Per "a source with knowledge of the terms," venture capitalist Mark Stevens purchased a share of the Warriors at a price point valuing the entire franchise at a clean $800 mil, ESPN's Darren Rovell reports. That's a lot of dough by any measure, but it's all the more eye-popping in light of what Golden State was supposedly going for earlier this year. Forbes calculated the team to be worth $555 million in January, which ranked it five spots behind the $800 Chicago Bulls.
Forbes' estimate actually sounded pretty good, given that the group led by Joe Lacob and Peter Guber originally purchased the club for just $450 million in 2010.
That's some kind of inflation.
The equity interests Stevens acquired previously belonged to Vivek Ranadive, who bolted the Bay Area to join an investment group paying a record $550 million for a 72 percent stake in the Sacramento Kings and their existing arena in May. Were one to speculate about why Stevens paid such a premium for Ranadive's old stake in Golden State, it may have something to do with the scarcity of opportunities to get in on up-and-coming teams like the Warriors. Buying into the NBA often means accepting humbler beginnings—like the Kings.
It also had something to do with where the Warriors are going from here according to Stevens himself (via NBA.com)
This is an incredible opportunity for me. Under the guidance of Joe Lacob and Peter Guber, the Warriors have established themselves as a top flight organization in a very short time. The future of this team and franchise is unbelievably promising and I’m looking forward to contributing my part to help us achieve our goals.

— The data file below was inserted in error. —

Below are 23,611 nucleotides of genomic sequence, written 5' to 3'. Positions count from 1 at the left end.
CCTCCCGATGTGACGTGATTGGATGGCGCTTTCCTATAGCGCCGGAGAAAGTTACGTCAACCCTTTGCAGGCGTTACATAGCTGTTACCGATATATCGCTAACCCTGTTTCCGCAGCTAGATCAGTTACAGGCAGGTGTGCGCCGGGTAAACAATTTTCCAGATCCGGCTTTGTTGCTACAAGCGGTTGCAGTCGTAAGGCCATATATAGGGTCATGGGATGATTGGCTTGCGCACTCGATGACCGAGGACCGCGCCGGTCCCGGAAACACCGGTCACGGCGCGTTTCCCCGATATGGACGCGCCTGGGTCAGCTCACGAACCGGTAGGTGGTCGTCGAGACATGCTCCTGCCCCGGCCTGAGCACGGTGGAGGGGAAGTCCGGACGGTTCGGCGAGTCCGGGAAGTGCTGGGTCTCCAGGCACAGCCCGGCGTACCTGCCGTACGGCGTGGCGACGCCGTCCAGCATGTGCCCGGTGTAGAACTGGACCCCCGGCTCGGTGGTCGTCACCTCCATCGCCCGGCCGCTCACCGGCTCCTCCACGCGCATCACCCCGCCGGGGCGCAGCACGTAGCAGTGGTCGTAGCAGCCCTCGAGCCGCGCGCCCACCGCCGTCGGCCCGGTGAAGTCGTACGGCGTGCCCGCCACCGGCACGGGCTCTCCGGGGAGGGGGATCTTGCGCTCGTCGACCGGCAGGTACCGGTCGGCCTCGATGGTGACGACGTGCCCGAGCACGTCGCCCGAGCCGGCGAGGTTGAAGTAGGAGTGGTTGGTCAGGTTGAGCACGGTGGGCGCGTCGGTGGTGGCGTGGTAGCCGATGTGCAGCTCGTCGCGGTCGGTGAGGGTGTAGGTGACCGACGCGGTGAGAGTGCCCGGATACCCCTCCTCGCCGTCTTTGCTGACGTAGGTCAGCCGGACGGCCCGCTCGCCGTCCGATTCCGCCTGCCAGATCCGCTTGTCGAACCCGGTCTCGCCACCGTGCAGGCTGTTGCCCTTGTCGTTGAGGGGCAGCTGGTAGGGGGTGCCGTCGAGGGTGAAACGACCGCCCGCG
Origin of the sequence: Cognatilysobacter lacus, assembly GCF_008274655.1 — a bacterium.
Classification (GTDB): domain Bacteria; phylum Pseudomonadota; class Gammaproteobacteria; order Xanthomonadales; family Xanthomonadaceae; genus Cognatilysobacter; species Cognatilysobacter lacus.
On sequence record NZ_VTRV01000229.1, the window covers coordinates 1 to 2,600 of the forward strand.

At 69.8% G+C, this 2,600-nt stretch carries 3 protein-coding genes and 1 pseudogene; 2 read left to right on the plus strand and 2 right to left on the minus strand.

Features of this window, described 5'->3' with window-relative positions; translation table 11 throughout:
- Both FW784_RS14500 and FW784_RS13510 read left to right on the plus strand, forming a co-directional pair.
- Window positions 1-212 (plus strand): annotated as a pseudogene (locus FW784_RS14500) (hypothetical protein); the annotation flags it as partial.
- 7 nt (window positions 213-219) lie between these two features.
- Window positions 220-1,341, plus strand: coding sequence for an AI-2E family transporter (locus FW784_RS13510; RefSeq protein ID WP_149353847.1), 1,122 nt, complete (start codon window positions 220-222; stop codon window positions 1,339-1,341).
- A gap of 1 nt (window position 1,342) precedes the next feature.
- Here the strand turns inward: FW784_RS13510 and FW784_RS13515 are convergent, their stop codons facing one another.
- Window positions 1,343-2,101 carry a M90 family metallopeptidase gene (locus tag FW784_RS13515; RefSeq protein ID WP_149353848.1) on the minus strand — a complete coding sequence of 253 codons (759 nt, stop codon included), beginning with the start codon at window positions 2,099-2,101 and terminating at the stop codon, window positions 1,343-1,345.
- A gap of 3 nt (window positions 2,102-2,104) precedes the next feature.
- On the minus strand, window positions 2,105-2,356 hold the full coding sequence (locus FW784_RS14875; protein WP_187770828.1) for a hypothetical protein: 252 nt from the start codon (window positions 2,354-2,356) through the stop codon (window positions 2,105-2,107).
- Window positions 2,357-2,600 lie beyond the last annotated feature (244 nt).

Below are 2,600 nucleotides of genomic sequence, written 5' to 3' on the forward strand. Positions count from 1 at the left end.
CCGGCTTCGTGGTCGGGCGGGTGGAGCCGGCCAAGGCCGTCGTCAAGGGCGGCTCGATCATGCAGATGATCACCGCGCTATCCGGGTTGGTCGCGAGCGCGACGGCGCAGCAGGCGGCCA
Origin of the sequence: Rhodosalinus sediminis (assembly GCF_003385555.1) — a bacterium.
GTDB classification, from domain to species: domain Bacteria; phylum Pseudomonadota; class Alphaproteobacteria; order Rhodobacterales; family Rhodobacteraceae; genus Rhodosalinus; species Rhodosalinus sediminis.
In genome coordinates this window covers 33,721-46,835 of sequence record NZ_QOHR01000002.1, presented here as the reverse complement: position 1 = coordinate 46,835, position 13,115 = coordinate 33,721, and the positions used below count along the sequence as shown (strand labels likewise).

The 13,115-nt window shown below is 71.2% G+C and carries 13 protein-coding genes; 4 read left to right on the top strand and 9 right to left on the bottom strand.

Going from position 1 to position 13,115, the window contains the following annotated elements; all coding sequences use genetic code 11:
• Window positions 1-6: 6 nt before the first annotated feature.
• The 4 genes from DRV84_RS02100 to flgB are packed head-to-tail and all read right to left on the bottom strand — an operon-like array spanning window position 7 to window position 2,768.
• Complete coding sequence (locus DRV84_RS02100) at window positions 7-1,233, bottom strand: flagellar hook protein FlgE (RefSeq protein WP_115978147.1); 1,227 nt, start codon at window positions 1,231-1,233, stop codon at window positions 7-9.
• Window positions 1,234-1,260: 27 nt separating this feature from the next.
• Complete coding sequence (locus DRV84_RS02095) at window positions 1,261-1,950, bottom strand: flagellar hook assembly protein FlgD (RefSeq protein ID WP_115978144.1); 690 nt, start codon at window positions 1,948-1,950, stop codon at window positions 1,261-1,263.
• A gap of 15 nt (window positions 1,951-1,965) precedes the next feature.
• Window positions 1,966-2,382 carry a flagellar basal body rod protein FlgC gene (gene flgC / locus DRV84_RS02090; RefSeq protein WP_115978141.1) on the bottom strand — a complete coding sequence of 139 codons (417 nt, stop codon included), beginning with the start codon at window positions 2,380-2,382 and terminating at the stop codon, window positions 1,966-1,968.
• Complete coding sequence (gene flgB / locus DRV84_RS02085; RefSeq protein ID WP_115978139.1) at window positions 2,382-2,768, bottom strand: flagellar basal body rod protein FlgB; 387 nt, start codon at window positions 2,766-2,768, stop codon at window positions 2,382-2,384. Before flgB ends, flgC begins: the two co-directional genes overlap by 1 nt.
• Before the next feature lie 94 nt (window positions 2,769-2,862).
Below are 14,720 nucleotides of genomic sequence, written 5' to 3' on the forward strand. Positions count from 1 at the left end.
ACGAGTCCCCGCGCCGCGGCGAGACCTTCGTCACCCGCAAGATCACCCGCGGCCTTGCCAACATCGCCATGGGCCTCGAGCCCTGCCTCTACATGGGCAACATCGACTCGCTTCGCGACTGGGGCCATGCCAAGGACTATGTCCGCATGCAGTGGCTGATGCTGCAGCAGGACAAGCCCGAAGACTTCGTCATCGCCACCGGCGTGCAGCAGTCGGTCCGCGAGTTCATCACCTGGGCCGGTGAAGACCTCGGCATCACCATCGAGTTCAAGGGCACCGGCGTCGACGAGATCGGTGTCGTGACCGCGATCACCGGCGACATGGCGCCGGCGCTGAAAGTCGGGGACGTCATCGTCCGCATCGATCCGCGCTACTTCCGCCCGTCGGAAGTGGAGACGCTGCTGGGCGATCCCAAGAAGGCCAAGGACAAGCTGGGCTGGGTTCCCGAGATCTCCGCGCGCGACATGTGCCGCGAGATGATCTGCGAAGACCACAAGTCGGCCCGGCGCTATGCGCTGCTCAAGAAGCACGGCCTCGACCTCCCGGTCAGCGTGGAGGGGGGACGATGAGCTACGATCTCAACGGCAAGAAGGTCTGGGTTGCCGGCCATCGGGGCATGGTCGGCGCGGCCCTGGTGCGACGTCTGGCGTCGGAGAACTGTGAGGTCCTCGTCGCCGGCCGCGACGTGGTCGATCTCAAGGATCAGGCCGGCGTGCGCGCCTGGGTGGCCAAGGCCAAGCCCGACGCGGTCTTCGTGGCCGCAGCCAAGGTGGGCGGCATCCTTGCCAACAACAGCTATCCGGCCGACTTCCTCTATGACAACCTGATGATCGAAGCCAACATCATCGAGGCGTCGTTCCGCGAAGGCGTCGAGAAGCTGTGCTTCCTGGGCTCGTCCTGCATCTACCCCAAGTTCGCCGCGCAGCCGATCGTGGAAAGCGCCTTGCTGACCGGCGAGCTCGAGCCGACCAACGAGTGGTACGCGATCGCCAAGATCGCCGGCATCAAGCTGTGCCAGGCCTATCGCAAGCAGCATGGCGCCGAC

That "unbelievably promising" future is as much a function of the Warriors' plans for a new arena (in San Francisco) as its talented young roster. From that perspective, Stevens himself will add value to this operation as well. He knows the community, and he knows how to make money. Co-executive chairman Joe Lacob appreciates the help (also from NBA.com):
We’re extremely excited about the addition of Mark to our ownership group. He brings an incredible track record of success in the business world, primarily as a venture capitalist in the Bay Area, and his expertise on many levels will certainly aid us in our quest to become a World Class organization. We’ve managed to take a step closer to that goal today with Mark’s arrival.
Fans don't see their owners in action all that often, but they're essentially the brains behind the brains of the operation—the ones ensuring a franchise remains financially sustainable. Those costs have become paralyzing for some front offices on account of the steep luxury taxes ushered in by the NBA's most recent collective bargaining agreement.
The way things are looking in Golden State, money is of no consequence. Not even $800 million of it.